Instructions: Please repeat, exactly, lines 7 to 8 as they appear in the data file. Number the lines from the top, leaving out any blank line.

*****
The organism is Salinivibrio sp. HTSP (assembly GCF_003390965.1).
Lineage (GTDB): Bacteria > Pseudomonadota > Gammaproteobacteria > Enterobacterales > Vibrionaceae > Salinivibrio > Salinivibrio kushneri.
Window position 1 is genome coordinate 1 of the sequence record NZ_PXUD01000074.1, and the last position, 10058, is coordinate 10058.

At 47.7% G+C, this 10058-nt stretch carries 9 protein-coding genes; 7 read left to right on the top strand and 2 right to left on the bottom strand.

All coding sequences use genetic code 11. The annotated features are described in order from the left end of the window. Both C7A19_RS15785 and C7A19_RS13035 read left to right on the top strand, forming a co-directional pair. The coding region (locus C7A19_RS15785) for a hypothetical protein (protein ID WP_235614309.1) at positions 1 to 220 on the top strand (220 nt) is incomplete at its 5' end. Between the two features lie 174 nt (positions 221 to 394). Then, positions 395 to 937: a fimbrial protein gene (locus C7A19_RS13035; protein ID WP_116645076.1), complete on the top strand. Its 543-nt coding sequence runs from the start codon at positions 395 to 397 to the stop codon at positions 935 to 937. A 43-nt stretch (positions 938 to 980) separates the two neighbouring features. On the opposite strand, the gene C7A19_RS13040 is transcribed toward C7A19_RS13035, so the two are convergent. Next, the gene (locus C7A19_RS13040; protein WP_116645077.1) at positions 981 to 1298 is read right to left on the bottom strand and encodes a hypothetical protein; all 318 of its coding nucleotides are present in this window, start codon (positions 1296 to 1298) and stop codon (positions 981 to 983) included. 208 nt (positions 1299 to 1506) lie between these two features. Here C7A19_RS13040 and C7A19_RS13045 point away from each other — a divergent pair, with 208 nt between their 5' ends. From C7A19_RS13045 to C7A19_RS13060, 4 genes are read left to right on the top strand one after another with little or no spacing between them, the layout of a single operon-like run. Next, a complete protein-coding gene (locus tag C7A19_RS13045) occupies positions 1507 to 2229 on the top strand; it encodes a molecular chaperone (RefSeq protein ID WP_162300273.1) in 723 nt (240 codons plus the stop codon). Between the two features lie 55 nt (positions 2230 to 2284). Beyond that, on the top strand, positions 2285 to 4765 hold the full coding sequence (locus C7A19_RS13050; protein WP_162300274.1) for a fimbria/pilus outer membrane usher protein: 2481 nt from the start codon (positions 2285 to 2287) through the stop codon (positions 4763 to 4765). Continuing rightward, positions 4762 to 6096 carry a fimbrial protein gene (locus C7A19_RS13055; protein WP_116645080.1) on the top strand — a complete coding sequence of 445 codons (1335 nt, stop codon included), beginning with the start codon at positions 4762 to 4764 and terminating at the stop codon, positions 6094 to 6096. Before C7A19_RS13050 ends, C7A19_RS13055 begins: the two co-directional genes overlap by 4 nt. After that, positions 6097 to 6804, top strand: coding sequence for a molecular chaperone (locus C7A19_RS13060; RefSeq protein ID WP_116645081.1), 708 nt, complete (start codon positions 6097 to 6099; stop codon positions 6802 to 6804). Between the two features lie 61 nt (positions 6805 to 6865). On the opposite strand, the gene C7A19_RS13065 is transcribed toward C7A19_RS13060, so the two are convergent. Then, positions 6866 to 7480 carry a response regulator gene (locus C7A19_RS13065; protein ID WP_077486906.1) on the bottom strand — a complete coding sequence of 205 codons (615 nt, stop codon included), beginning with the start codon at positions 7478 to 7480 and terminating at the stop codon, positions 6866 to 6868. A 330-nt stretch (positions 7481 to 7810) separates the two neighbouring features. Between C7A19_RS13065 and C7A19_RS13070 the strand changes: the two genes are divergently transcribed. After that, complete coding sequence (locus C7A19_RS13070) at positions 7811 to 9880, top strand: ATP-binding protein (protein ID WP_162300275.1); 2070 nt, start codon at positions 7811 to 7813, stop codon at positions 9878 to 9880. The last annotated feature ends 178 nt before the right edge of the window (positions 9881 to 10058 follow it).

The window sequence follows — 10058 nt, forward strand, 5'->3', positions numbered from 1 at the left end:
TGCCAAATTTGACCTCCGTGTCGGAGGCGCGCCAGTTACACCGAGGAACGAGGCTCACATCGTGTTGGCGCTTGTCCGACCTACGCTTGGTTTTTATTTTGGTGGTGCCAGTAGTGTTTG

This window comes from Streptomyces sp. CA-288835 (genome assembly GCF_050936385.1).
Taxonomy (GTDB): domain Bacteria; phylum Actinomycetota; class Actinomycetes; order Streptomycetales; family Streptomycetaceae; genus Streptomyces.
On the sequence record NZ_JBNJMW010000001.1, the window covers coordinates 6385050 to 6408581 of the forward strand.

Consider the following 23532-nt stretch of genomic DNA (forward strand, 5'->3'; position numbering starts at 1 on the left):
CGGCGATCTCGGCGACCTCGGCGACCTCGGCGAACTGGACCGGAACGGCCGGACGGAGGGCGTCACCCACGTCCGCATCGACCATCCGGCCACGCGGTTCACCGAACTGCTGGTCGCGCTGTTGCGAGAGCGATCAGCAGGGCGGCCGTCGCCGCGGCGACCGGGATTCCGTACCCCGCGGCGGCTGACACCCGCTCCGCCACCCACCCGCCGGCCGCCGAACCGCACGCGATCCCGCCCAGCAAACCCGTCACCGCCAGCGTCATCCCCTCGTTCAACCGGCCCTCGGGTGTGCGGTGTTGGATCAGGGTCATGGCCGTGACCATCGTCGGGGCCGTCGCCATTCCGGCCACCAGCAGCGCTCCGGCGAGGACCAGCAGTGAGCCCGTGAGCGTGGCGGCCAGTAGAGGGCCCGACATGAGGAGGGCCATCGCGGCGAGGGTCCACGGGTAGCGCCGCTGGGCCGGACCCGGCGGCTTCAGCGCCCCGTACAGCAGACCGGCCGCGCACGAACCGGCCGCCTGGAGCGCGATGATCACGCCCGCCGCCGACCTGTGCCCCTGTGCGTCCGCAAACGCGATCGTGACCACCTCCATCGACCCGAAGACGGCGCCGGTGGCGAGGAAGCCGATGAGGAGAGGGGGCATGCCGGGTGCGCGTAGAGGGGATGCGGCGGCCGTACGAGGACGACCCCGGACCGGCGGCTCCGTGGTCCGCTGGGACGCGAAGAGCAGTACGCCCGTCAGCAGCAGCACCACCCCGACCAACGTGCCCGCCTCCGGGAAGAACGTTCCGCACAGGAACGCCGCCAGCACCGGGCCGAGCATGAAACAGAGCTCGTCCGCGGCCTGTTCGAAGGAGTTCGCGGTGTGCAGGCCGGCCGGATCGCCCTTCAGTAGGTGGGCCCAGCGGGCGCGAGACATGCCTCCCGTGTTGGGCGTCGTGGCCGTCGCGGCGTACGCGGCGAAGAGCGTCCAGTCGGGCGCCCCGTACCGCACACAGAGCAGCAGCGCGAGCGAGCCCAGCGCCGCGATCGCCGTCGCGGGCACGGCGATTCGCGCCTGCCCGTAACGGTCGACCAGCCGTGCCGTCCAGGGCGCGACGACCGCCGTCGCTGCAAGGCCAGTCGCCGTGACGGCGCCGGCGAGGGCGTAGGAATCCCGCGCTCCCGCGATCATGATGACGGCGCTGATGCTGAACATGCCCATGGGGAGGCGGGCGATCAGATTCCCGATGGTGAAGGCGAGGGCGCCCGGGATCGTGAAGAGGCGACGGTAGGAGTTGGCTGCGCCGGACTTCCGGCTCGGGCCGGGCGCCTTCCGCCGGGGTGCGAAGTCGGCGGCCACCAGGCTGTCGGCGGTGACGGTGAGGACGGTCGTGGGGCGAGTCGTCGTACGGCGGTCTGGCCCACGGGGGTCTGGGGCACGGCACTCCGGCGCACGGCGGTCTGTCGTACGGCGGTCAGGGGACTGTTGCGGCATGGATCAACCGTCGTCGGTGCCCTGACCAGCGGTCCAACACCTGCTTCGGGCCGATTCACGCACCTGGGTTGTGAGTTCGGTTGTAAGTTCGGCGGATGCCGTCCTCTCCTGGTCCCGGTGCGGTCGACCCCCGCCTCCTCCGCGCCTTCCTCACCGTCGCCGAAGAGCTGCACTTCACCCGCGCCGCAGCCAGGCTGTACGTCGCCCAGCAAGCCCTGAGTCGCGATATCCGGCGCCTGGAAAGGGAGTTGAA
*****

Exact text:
TGCCAAATTTGACCTCCGTGTCGGAGGCGCGCCAGTTACACCGAGGAACGAGGCTCACATCGTGTTGGCGCTTGTCCGACCTACGCTTGGTTTTTATTTTGGTGGTGCCAGTAGTGTTTG

This window comes from Streptomyces sp. CA-288835 (genome assembly GCF_050936385.1).